What you need to know about changes coming to the Rogue class in One D&D
The Rogue class in Dungeons & Dragons 5e has come a long way from its roots as the Thief class back in the AD&D days, but the One D&D Rogue — and the entire concept of Expert Classes, which includes the Bard, Ranger, and Rogue — is reminiscent of those early Thieves. While nobody wants to see a return to the elaborate percentile charts of the old days, Rogues have always been specialists who did a few things and did them very well. True to their names, thieves were experts in stealing. Since the game was being played mostly in dungeons packed with both riches and risks, Thieves (and their Rogue descendants) were designed with a talents, abilities, and skills to make plundering said dungeons easier.
Today’s Rogue has much more variety. Rogues aren’t inherently criminal, and the class is flexible enough to embody a number of archetypes, from an intellectual consulting detective to an explorer trying to bring artifacts back to museums — though can certainly still be masterful cat burglars, tomb raiders, or even dangerous assassins. If the Bard is a jack of all trades and a Ranger is a wilderness survivor, the Rogue is capable of focusing their considerable skill and cunning on whatever field of endeavor they wish.
The One D&D Rogue playtest material focuses on the idea of the Rogue as an expert — so let’s talk about exactly what the updated Rogue class will look like.
Rogues in One D&D
We’ve only seen three revised classes in the One D&D playtest so far, and of them Rogues have changed the least — which is good news if you enjoy the class as it is. Even with these revisions, Rogues will still play much like they do today, but with some tweaks.
Many of the changes lightly shuffle existing features. Expertise is moving from level 6 to level 7, with a subclass feature replacing Expertise at level 6. Evasion is moving from level 7 to level 9, with a feat at level 8 — if you haven’t been following One D&D so far, feats now replace the Ability Score Increase feature for all classes, though there is a feat to increase ability scores as you do now. The subclass feature you currently get at level 9 being rolled up with the feat at level 10.
Here’s a rundown of features that are moving around:
- Level 6: A subclass feature replaces Expertise
- Level 7: Expertise moves from level 6 to level 7
- Level 8: Feat
- Level 9: Evasion moves from level 7 to level 9
- Level 10: A subclass feature and another feat replace the current Archetype feature at level 9 and the Ability Score increase at level 10.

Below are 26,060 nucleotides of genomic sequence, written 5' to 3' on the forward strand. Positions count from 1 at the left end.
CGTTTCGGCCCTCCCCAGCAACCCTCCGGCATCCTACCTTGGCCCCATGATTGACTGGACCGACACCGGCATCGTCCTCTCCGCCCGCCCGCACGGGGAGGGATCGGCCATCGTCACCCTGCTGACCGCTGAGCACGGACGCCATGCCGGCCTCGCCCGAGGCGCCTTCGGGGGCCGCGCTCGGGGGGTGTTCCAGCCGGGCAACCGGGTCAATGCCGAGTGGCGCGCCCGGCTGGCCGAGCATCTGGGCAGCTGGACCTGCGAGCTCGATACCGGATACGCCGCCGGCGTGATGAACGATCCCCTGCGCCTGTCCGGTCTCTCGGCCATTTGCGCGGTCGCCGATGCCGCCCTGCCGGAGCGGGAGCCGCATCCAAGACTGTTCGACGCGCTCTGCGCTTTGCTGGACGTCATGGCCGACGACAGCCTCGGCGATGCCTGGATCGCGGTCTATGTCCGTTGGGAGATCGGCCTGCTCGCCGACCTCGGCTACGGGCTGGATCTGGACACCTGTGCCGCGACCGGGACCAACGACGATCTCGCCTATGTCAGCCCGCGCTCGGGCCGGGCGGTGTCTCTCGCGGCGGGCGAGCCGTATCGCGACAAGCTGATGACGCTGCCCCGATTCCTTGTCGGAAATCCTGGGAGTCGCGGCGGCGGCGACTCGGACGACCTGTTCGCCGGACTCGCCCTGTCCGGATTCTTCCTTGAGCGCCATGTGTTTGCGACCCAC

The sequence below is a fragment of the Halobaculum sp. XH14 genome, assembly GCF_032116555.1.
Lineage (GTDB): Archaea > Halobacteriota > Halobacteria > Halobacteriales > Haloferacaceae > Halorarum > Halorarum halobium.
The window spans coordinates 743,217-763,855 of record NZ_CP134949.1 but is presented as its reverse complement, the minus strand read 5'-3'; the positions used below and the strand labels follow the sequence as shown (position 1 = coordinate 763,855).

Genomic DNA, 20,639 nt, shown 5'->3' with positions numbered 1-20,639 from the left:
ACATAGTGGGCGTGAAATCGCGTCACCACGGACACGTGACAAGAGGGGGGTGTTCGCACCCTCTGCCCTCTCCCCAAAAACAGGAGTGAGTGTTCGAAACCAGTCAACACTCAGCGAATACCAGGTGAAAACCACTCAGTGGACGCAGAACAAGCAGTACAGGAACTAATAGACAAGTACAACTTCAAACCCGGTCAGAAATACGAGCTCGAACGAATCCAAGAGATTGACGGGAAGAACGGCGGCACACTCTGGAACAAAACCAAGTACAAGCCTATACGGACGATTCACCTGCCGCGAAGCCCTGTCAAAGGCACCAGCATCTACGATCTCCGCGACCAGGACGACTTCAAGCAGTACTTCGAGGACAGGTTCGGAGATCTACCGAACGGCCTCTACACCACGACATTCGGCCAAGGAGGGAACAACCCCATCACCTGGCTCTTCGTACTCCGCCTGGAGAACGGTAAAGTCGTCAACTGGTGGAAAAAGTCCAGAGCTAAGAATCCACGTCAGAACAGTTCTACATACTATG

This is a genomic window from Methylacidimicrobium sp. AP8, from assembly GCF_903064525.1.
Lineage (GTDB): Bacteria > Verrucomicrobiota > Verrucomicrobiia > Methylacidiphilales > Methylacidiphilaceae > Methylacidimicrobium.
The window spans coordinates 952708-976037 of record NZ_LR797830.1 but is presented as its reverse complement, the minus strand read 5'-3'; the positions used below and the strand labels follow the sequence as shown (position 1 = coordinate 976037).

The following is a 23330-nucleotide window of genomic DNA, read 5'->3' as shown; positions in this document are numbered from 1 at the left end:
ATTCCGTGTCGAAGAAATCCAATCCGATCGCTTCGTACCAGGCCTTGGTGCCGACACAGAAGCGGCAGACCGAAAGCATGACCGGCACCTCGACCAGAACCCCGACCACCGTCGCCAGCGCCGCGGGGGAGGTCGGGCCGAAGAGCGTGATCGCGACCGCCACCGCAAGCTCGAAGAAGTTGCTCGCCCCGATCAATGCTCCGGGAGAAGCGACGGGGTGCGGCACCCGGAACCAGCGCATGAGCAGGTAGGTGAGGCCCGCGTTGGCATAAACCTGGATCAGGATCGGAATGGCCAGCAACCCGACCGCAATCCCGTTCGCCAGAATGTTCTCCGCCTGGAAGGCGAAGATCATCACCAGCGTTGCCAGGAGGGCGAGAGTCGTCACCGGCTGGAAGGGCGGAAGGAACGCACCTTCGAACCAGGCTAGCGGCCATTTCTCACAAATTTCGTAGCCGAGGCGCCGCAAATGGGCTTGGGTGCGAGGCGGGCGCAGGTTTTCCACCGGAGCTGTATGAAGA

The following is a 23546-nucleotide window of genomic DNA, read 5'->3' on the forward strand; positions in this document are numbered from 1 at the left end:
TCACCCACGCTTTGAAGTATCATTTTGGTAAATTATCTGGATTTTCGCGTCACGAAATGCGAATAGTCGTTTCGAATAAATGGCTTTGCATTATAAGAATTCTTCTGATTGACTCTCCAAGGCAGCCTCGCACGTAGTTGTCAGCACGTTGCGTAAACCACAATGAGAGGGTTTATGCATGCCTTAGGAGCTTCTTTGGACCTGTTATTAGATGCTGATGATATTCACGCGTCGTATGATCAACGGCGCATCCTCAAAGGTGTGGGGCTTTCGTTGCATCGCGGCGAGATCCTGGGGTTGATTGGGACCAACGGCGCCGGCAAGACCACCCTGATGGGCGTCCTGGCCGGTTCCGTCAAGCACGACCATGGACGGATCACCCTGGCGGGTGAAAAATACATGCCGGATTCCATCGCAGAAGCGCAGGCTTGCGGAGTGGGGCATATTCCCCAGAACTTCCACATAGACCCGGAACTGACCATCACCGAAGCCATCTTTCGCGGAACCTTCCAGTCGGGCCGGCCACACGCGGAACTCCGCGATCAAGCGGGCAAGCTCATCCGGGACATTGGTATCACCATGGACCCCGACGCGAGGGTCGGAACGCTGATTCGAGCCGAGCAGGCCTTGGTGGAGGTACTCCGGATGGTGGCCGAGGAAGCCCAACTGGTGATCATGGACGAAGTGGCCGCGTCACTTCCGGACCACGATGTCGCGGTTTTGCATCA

These are all changes, to be sure, but they’re minor changes and basically just space out when you get certain things.
At higher levels, there are fewer changes. Through the next 10 levels, the only ability lost entirely is Blindsense at level 14, which will be replaced by Subtle Strikes at level 13:
When you attack, you know how to exploit a target’s distraction. You have Advantage on any Attack Roll that targets a creature that is within 5 feet of at least one of your allies who isn’t Incapacitated.
It’s a nice addition to give you Sneak Attack damage in even more situations.
The current level 20 capstone ability, Stroke of Luck, moves down to level 18 while Rogues — and all other classes — have an Epic Boon at level 20 instead.
In short, the Rogue is mostly seeing abilities move up and down to space out abilities and integrate subclass abilities more evenly. Only one ability — Blindsense, which allowed you to find invisible creatures within 10 feet — is the only casualty of these changes. Basically, if you are playing a Rogue, you can play that Rogue without much noticeable change between 5e and One D&D.
Rogues can still specialize with Subclasses
What 5e calls “Roguish Archetypes” are simply called Subclasses in the One D&D playtest document, but that’s mostly just a nomenclature change — Archetypes are Subclasses. There’s only one Subclass option available for testing: the Thief, sticking to the classic AD&D Rogue themes I mentioned earlier.
The Thief Subclass isn’t going to be everyone’s favorite, but if your goal is to be the GOAT for dungeon exploration, threat detection, and overall stealing things, this Subclass collects together a delicious suite of abilities to make that happen. It is practically identical to the Thief Archetype that currently exists in 5e, but with a few changes to space the abilities out more or make them more interesting options.
Overall, I really feel like the developers working on One D&D recognized what most of us already knew: the Rogue is already a solid class. While there are certainly improvements to be made, the class didn’t need a wholesale redesign.
I expect that the real meat of the Rogue redesign will be in the Subclasses, which will allow Rogues to specialize in different ways. Will we see Arcane Trickster, Assassin, or Inquisitive Rogues in One D&D? And if so, will they look the same? We still don’t know much about the specialization options Rogues will be able to unlock, and that could change how the class plays significantly.
For now, this redesign looks like a solid enough path to take for the Rogue. They’ll stay good at what they’re currently good at, and get better at what makes them what they are: experts in how to get into (and hopefully out of) trouble.
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